A moment of recognition

A moment of recognition

Women's Kabaddi Challenge

The Indian women team has won three consecutive gold medals at the Kabaddi World Cup championship since its inception in 2012, and had also emerged victorious at the Asian Games in 2010 and 2014. Despite these glorious victories at international championships, their success stories are often buried inside the last pages of newspapers.

However, this year, the winds blew in favour of women kabaddi players, as the Pro Kabaddi League organisers launched the inaugural Women’s Kabaddi Challenge (WKC), whose first match was played in the last week of June. Since then, the Arjuna Award captains of the three teams – Mamtha Poojari (Fire Birds), Abhilasha Mhatre (Ice Divas) and Tejeswini Bai(Storm Queens) have been overwhelmed by the response this platform has given to women players, and are optimistic that more girls will take up the sport.

 “Since it has always been considered a male sport, there was a time when people didn’t associate girls with kabaddi. But ever since we started playing for WKC, we have managed to reach many households as the game is telecast live on television. The perception of people has changed and they have started recognising us,” Poojari tells Metrolife.

“What was once considered to be a game played only in villages is now being played by children living in metropolitan cities like Bangalore. I was extremely happy when I saw a group of girls playing the sport in my apartment. It shows that children are showing interest in the game,” says Bangalore-based Arjuna Award player.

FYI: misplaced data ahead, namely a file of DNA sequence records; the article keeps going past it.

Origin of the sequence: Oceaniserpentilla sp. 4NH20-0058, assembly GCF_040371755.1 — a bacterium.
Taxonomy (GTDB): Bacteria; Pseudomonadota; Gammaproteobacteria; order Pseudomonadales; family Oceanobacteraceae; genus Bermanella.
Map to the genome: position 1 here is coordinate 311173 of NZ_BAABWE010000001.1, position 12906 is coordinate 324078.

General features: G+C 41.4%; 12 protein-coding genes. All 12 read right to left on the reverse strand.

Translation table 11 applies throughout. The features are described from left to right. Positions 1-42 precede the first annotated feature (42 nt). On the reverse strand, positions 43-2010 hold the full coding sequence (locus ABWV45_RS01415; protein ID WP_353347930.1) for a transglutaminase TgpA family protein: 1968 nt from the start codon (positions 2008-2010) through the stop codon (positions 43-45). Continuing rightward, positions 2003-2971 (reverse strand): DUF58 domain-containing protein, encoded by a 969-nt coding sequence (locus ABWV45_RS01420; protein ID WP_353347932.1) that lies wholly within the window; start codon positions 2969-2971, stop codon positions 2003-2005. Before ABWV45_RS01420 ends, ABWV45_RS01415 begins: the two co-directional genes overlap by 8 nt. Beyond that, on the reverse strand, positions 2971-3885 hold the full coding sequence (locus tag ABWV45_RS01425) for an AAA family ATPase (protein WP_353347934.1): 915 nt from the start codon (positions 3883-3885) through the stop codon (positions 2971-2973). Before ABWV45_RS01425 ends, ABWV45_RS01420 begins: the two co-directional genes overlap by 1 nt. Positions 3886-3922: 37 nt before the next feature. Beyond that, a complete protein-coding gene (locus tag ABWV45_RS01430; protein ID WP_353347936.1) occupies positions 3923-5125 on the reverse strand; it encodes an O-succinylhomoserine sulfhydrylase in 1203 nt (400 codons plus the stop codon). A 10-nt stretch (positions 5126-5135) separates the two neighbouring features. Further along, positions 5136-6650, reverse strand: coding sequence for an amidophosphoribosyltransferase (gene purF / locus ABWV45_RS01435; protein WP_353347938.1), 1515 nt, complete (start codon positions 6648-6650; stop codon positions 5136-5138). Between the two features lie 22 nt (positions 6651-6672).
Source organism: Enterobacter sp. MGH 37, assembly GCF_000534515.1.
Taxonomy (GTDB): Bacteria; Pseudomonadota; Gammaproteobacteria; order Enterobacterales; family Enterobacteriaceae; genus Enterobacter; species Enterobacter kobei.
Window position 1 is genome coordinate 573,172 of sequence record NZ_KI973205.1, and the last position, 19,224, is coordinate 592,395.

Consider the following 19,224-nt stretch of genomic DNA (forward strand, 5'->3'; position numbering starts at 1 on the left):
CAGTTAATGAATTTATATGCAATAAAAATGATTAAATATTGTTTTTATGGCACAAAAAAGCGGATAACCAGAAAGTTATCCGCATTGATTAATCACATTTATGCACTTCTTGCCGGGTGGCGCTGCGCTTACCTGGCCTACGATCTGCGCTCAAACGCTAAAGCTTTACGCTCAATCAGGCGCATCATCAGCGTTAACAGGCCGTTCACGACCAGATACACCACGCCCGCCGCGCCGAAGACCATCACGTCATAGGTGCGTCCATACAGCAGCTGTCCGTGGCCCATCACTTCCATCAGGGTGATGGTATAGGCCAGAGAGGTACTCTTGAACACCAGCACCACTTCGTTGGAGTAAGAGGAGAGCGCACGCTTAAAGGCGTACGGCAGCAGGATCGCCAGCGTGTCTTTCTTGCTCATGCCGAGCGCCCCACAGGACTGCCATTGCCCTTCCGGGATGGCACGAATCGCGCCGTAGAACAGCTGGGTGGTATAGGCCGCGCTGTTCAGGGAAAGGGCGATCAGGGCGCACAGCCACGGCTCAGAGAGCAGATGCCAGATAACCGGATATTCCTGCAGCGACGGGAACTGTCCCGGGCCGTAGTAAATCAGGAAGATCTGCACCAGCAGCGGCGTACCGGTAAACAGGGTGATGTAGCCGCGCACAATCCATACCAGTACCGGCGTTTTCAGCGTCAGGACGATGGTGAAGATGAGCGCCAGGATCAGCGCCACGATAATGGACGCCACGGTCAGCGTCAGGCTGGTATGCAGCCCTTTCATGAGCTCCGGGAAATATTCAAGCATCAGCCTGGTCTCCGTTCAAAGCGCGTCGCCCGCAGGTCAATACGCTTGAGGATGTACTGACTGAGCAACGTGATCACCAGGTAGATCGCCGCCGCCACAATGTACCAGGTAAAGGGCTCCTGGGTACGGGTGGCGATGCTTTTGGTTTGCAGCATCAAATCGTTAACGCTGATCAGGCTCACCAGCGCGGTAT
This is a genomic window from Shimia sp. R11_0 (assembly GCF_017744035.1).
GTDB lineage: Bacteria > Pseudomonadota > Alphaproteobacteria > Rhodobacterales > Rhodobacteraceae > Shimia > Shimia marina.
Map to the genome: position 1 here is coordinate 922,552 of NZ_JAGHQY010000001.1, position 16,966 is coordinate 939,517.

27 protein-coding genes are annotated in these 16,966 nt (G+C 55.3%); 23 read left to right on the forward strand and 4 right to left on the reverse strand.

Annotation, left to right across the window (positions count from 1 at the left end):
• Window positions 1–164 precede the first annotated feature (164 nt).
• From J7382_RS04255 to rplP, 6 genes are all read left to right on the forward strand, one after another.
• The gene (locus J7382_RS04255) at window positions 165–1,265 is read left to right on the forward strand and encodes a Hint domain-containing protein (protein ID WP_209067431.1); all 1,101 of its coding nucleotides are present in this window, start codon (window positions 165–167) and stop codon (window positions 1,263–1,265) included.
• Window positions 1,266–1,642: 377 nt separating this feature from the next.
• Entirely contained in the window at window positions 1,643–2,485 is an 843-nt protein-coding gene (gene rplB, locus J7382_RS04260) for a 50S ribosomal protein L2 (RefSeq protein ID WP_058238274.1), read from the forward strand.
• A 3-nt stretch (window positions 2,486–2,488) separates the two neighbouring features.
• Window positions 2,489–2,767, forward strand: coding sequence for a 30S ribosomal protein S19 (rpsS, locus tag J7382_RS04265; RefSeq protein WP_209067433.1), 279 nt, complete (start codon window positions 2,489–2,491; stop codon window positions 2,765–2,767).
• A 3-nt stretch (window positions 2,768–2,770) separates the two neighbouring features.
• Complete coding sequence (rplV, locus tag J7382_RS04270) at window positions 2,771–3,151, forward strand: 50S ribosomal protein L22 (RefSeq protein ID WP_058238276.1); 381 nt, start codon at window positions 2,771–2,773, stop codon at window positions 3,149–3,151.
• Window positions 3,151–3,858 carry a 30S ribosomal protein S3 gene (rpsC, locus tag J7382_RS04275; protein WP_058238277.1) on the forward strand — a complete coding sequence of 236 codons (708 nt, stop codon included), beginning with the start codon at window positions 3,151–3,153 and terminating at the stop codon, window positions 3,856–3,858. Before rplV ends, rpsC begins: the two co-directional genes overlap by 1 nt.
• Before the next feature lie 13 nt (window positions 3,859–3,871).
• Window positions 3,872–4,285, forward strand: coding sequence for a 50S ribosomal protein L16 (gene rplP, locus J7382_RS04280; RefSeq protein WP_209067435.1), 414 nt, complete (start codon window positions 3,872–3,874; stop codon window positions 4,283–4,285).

Kabaddi, basically a contact sport has seven players on each side and is played for 30 minutes. The core idea of the game is to score points by raiding into the opponent’s court and touching as many defence players as possible, without getting caught, in a single breath.
And while charging at the defence, the player has to chant ‘kabaddi kabaddi’, continuously.

This format, according to Mhatre, makes this game both – an individual and a team sport, and unlike other games, a player has to depend completely on the strength of her body.

“Kabaddi is a no-equipment game. So, we have to use all our body parts and try to reach the finish line. The techniques involve jumping, sliding and rolling and the players have to build their speed, agility, and shoulder and core power,” she says.

In different parts of the country, the game is known by different names: ‘chedugudu’ in Andhra Pradesh, ‘sadugudu’ in Tamil Nadu and ‘hu tu tu’ in Maharashtra. And some of the basic skills that one has to master to be at the top of the game are — controlled breathing and movement of hands and feet.

“Compared to other games, there are lesser training facilities for us. Women players’ need good training centres so that they can make a comeback if they are injured,” says Bai who was injured while playing the game and had to undergo surgery in 2011.

All of them feel that if jobs for kabaddi players are opened in sectors other than Railways and Police, more women will take up the sport because it will offer better future prospects.

“I belong to a poor family and my father wanted me to study and join engineering or medical profession. But I wasn’t good at studies. Initially, my father used to get angry whenever I used to play, but once I started getting medals, his perception changed,” says Bai.

“There are many good players around who would like to be financially secure. If more job opportunities will come our way; more women will join this sport. There is a future in kabaddi now,” she adds

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